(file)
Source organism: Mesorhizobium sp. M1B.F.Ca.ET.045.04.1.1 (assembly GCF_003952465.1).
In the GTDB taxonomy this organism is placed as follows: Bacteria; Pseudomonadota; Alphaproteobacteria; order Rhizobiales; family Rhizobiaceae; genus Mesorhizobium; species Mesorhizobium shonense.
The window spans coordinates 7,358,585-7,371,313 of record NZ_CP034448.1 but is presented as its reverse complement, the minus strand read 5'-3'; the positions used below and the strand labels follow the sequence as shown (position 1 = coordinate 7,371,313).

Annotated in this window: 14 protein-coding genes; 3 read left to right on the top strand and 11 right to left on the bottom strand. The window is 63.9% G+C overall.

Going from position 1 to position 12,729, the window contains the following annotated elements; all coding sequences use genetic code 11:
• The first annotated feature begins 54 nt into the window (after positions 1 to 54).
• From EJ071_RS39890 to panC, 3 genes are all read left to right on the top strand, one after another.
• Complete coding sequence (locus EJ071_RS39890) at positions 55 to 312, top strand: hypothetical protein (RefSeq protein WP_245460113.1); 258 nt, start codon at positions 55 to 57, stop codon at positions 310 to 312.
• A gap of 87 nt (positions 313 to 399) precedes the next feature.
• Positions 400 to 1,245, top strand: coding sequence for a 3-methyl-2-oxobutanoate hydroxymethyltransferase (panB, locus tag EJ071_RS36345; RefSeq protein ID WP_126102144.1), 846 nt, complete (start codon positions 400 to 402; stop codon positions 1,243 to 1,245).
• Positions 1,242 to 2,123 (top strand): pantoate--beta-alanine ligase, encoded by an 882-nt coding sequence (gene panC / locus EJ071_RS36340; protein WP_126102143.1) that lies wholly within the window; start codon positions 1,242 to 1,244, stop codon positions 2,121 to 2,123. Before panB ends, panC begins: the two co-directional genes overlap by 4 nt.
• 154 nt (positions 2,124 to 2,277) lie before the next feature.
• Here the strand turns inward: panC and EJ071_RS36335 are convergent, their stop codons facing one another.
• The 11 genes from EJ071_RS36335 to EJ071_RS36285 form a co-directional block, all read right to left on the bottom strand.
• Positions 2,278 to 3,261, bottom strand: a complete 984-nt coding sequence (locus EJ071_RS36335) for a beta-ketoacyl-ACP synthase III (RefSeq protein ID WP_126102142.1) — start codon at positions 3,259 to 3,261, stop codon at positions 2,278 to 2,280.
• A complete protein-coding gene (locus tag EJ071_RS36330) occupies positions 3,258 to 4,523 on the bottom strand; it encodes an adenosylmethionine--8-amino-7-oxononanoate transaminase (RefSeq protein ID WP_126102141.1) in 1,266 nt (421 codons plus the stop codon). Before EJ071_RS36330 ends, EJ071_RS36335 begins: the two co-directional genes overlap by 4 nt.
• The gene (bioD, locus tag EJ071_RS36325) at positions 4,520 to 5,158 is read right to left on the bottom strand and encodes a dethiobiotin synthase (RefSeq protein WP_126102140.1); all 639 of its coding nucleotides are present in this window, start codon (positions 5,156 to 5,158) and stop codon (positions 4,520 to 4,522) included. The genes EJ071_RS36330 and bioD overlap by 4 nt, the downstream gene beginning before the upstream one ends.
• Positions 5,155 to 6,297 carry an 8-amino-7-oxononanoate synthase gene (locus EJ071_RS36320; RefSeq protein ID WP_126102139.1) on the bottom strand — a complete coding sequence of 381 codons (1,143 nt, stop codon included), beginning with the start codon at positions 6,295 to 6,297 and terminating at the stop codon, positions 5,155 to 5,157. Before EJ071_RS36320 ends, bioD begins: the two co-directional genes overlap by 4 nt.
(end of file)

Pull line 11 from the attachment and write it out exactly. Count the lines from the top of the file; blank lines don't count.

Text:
• Positions 1,242 to 2,123 (top strand): pantoate--beta-alanine ligase, encoded by an 882-nt coding sequence (gene panC / locus EJ071_RS36340; protein WP_126102143.1) that lies wholly within the window; start codon positions 1,242 to 1,244, stop codon positions 2,121 to 2,123. Before panB ends, panC begins: the two co-directional genes overlap by 4 nt.